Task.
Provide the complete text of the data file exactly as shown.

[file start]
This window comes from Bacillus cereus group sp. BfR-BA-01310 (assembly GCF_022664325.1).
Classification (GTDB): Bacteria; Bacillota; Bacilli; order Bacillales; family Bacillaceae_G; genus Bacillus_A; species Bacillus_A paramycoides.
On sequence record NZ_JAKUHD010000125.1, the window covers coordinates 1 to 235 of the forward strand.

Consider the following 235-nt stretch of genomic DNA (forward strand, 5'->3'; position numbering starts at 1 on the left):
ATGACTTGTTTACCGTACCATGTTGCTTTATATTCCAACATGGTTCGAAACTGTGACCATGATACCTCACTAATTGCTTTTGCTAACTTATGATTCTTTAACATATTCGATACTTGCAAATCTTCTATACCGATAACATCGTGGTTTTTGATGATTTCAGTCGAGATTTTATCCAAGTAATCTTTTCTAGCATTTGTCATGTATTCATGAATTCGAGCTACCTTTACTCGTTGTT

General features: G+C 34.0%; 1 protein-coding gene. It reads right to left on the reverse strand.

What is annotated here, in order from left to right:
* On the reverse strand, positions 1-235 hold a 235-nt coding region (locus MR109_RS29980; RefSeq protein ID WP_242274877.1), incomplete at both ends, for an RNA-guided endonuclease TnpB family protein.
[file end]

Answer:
This window comes from Bacillus cereus group sp. BfR-BA-01310 (assembly GCF_022664325.1).
Classification (GTDB): Bacteria; Bacillota; Bacilli; order Bacillales; family Bacillaceae_G; genus Bacillus_A; species Bacillus_A paramycoides.
On sequence record NZ_JAKUHD010000125.1, the window covers coordinates 1 to 235 of the forward strand.

Consider the following 235-nt stretch of genomic DNA (forward strand, 5'->3'; position numbering starts at 1 on the left):
ATGACTTGTTTACCGTACCATGTTGCTTTATATTCCAACATGGTTCGAAACTGTGACCATGATACCTCACTAATTGCTTTTGCTAACTTATGATTCTTTAACATATTCGATACTTGCAAATCTTCTATACCGATAACATCGTGGTTTTTGATGATTTCAGTCGAGATTTTATCCAAGTAATCTTTTCTAGCATTTGTCATGTATTCATGAATTCGAGCTACCTTTACTCGTTGTT

General features: G+C 34.0%; 1 protein-coding gene. It reads right to left on the reverse strand.

What is annotated here, in order from left to right:
* On the reverse strand, positions 1-235 hold a 235-nt coding region (locus MR109_RS29980; RefSeq protein ID WP_242274877.1), incomplete at both ends, for an RNA-guided endonuclease TnpB family protein.